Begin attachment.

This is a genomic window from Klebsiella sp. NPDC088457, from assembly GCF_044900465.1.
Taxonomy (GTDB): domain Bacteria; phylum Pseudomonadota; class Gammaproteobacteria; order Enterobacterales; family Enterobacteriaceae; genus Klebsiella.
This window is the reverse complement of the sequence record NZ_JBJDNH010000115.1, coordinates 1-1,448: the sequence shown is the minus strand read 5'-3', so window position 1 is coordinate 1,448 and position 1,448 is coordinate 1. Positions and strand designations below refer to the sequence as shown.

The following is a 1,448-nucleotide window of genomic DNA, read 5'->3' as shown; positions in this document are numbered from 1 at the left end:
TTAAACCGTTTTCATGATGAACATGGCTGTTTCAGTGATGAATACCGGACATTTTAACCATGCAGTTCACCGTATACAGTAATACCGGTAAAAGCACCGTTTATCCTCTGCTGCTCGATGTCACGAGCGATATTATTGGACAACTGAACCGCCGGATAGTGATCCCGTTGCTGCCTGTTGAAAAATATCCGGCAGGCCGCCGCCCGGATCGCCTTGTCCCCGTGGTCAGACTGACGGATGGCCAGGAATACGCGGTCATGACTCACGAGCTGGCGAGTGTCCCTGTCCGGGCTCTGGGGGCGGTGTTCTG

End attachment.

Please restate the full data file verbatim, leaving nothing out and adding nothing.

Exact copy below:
This is a genomic window from Klebsiella sp. NPDC088457, from assembly GCF_044900465.1.
Taxonomy (GTDB): domain Bacteria; phylum Pseudomonadota; class Gammaproteobacteria; order Enterobacterales; family Enterobacteriaceae; genus Klebsiella.
This window is the reverse complement of the sequence record NZ_JBJDNH010000115.1, coordinates 1-1,448: the sequence shown is the minus strand read 5'-3', so window position 1 is coordinate 1,448 and position 1,448 is coordinate 1. Positions and strand designations below refer to the sequence as shown.

The following is a 1,448-nucleotide window of genomic DNA, read 5'->3' as shown; positions in this document are numbered from 1 at the left end:
TTAAACCGTTTTCATGATGAACATGGCTGTTTCAGTGATGAATACCGGACATTTTAACCATGCAGTTCACCGTATACAGTAATACCGGTAAAAGCACCGTTTATCCTCTGCTGCTCGATGTCACGAGCGATATTATTGGACAACTGAACCGCCGGATAGTGATCCCGTTGCTGCCTGTTGAAAAATATCCGGCAGGCCGCCGCCCGGATCGCCTTGTCCCCGTGGTCAGACTGACGGATGGCCAGGAATACGCGGTCATGACTCACGAGCTGGCGAGTGTCCCTGTCCGGGCTCTGGGGGCGGTGTTCTG